Brumby debate continues

Brumby debate continues

A special East Gippsland Shire Council meeting to change the wording of a motion about the shooting of feral horses in the Alpine National Party has been lost.
The hastily arranged special meeting was called after three councillors, Cr Tom Crook, Cr Jane Greacen and Deputy Mayor, Cr Mark Reeves, exercised their right with a notice to alter a motion that was passed at the council meeting in Swifts Creek earlier this month.
That motion, which was introduced by High Country councillor, Sonia Buckley, read that the council write to the Minister for Environment, Lily D’Ambrosio, to “express council’s objection to helicopter shooting and ground shooting of wild horses in East Gippsland and request a meeting to discuss the draft feral horse action plan and the long-term management and extraction of wild horses from national parks in East Gippsland”.
However, at yesterday morning’s (Tuesday) special meeting, Cr Greacen introduced a motion to change the wording to “request a meeting to discuss the draft feral horse action plan and the long-term management and extraction of wild horses from National Parks in East Gippsland”.
Once again, the majority of councillors shot down that idea, which would have removed the wording around aerial and ground shooting of horses, and was seen by some as a bid to remove the emotion from the debate.
The debate has generated widespread discussion in the East Gippsland community with some councillors being inundated with emails in support of the majority vote by the East Gippsland Shire to halt the State Government’s planned aerial and ground shooting of brumbies in the Alpine National Park.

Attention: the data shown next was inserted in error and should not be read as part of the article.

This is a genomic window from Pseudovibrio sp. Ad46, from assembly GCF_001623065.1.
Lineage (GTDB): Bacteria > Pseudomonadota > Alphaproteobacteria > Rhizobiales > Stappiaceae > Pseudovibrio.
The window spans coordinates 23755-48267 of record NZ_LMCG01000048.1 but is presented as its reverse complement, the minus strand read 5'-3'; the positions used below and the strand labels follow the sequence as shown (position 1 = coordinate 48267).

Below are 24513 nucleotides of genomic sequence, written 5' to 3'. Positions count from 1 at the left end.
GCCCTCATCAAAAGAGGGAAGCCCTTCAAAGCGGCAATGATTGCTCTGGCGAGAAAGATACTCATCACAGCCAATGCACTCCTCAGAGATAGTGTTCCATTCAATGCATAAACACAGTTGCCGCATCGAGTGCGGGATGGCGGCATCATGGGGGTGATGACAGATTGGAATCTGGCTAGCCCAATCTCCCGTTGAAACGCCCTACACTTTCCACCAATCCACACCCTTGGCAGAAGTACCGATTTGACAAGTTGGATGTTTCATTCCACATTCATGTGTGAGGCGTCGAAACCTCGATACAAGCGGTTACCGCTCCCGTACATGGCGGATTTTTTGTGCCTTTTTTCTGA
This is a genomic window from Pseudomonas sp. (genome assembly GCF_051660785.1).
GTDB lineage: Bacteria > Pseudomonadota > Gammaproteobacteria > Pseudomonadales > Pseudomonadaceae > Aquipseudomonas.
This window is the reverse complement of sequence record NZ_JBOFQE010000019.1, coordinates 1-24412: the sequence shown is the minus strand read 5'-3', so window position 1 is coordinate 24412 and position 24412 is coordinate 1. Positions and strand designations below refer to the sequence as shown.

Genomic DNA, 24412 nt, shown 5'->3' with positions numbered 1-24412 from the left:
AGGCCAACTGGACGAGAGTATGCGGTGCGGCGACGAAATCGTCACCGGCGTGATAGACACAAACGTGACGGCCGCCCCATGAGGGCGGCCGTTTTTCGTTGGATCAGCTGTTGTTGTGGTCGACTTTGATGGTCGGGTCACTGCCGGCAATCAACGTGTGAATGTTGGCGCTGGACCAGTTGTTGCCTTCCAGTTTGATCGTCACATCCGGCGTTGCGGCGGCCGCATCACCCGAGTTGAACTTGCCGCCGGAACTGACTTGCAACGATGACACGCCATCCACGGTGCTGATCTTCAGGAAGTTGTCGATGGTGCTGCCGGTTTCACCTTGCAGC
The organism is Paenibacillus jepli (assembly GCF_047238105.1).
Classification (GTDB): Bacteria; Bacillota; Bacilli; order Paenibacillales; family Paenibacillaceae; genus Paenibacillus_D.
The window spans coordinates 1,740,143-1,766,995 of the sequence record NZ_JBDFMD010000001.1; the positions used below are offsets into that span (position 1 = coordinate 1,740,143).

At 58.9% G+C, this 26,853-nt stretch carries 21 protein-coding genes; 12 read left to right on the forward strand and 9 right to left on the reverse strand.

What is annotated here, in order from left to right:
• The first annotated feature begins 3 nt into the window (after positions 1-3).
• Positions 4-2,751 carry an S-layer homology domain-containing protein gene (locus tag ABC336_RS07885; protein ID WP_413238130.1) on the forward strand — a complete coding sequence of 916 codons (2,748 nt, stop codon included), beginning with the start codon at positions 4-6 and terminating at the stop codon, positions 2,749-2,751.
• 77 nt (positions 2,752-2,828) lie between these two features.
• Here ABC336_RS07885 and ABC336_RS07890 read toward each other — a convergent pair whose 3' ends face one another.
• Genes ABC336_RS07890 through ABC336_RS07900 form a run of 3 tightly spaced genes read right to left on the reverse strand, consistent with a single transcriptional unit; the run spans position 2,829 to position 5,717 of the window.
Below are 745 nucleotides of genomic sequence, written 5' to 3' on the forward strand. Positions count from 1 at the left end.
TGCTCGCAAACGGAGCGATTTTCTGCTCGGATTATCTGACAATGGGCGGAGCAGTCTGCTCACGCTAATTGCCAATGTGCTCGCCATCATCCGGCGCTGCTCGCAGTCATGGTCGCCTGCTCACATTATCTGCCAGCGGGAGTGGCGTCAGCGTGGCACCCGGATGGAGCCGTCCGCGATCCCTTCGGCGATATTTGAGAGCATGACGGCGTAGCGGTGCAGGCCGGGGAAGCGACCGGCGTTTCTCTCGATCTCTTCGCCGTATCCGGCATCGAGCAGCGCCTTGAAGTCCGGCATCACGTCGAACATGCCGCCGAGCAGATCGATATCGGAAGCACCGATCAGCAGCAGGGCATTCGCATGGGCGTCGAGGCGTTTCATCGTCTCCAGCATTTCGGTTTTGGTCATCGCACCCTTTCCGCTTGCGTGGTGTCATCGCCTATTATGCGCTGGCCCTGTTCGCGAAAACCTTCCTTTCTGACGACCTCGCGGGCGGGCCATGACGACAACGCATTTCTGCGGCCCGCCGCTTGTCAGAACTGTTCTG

The chief executive officer of the East Gippsland Shire, Anthony Basford, told the special meeting that councillors had received emails and submissions both for and against the issue.
In her bid to alter the motion Cr Greacen said she believed “the issue of shooting is separate from the broader discussion of managing the hordes of horses in the park”.
“I say this because to date any culling has involved killing horses, whether they’ve been passively trapped using salt licks to attract them into a holding yard or lassoed by brumby runners, they’re assessed for rehoming and those not appropriate are trucked to an abattoir and killed there, so they’re being killed anyway,” she said.
“Shooting them where they are assessed seems to be a less cruel way to dispatch these horses when compared with the stress they go through when trucked out and killed at an abattoir.”
Cr Greacen said while she acknowledged the issue belonged to the State Government, she said “the horror some people feel at the thought of shooting horses needs to be considered by us (Council) if the ‘Feral Horse Action Plan’ goes ahead”.

REHOMING BRUMBIES

“It engenders a strong reaction that transports this issue into another realm and could negatively impact on this council in the future,” Cr Greacen told the special meeting.
“It is abundantly clear that there are both people, locally and all over the world, who are extremely passionate about the killing of wild horses and want to protect them (and) I accept this.